The first gen Camaro with an LS1 swap is almost a cliché, seen at car shows from coast to coast. Lots of builders try to put their own stamp on the blueprint with over the top paint, insane suspensions, or monster powerplants, but there’s something to be said for a car that exemplifies rather than tries to deconstruct the basic concept.
That’s what we have here, in this 1968 Camaro built by Prodigy Customs. It’s definitely Pro Touring mainstream, but mainstream isn’t bad when it’s done right. This is a car that was clearly built to be driven and enjoyed, not dusted and fretted over. Frank Serafine of Prodigy Customs tells us that this is a four year old build, and while it’s not exactly a daily driver, the owner has taken it on road trips from its home base in Florida all the way to Tennessee, and it’s actually been in deep water up to the door sills while caught on the highway in a heavy rain.
Of course, water and mud are temporary, but pride is forever, and there’s plenty to be proud of in this build. Starting from the ground up, 18 x 9 front hoops and 18 x 11 rears carry 265 and 315-section rubber, respectively. A Moser Ford 9-inch rearend with 3.50 gears delivers the torque routed from a T56 6-speed manual transmission, and the Camaro is mini-tubbed to make room for the big tires. RideTech coilovers handle the suspension duties, while C5 Corvette brakes slow things down. Under the hood, a stock LS1 powerplant is topped by a Kenne Bell 2.8 liter supercharger. The net result is 565 horsepower to the tires.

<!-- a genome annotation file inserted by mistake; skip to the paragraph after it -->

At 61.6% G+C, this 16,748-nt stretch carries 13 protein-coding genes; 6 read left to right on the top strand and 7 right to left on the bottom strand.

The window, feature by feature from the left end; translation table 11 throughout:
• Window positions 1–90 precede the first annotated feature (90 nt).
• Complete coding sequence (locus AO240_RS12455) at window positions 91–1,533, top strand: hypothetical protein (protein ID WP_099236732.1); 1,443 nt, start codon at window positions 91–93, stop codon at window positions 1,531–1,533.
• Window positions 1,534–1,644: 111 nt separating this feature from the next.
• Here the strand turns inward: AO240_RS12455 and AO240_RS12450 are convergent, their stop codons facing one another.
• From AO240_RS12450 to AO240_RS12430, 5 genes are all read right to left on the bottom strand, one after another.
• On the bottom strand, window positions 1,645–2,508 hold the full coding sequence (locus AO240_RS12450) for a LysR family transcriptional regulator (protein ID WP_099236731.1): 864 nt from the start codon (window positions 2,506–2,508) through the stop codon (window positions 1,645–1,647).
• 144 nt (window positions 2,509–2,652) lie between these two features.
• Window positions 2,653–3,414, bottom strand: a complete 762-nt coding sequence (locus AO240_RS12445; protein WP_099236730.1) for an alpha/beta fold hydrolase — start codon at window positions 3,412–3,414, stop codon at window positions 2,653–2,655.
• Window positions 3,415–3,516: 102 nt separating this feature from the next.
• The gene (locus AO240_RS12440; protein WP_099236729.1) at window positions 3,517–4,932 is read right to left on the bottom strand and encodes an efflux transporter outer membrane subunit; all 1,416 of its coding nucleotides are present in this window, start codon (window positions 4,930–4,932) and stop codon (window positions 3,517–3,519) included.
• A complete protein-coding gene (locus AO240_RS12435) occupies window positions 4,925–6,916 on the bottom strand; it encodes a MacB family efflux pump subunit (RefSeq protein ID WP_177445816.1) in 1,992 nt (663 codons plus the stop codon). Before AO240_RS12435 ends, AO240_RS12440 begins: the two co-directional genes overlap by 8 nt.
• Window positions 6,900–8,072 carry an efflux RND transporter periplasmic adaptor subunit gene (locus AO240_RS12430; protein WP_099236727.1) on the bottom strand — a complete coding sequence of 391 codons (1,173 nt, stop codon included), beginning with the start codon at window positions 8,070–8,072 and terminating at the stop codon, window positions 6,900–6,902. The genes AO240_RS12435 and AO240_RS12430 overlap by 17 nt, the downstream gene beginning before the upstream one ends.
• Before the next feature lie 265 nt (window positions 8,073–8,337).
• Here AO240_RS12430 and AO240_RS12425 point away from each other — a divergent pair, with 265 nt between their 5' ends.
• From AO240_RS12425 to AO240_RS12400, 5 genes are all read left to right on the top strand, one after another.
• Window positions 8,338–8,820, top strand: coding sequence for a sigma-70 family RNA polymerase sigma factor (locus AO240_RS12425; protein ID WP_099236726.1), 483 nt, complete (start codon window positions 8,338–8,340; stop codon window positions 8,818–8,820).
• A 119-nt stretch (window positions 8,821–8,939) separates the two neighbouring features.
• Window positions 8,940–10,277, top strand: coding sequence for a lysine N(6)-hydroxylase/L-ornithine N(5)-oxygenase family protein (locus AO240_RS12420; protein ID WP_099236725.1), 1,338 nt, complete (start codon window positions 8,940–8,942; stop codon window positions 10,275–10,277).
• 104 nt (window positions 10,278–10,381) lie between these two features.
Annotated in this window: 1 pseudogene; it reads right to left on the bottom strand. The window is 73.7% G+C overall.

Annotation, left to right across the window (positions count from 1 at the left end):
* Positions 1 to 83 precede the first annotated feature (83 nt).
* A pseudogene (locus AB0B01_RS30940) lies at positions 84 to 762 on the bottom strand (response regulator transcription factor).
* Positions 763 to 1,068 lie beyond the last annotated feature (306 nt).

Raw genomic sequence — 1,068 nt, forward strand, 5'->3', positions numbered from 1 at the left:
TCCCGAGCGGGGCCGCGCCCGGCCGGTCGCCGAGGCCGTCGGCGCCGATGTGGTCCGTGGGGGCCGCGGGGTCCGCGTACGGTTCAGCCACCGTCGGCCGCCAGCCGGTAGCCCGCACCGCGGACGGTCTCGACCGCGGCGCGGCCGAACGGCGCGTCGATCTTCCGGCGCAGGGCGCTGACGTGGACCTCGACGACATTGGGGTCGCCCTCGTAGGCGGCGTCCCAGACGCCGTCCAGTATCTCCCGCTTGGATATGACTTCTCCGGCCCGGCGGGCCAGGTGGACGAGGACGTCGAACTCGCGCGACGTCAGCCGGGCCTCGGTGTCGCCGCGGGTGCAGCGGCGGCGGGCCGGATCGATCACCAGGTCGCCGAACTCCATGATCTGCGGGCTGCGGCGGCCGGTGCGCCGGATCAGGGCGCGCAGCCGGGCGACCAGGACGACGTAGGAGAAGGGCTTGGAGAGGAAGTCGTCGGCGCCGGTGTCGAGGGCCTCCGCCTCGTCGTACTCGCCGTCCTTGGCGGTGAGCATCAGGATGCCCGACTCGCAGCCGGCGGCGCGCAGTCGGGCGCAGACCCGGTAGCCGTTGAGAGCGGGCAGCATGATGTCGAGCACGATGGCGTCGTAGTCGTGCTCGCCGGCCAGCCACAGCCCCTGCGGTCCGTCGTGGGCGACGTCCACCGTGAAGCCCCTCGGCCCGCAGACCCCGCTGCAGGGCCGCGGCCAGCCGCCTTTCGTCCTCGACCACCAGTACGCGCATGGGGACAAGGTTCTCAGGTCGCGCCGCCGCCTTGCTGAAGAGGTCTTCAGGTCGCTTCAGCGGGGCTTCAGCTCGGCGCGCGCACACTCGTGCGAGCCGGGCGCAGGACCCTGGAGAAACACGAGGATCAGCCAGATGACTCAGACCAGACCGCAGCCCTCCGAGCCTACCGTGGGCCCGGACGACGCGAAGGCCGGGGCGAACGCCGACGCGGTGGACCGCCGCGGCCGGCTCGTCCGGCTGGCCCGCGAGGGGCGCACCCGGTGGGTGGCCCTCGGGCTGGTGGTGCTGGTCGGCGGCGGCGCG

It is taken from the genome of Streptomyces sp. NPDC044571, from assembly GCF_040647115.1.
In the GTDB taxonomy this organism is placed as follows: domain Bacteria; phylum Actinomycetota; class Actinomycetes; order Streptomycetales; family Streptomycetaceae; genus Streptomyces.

Serafine tells us that this former Nevada car was clean to begin with, and Prodigy handled all the interior and exterior work while the owner helped turn wrenches. In the time the car has been on the road since the work was complete, Serafine estimates it’s put about 25,ooo miles on the odometer (and plenty of smiles on the owner’s face, no doubt…)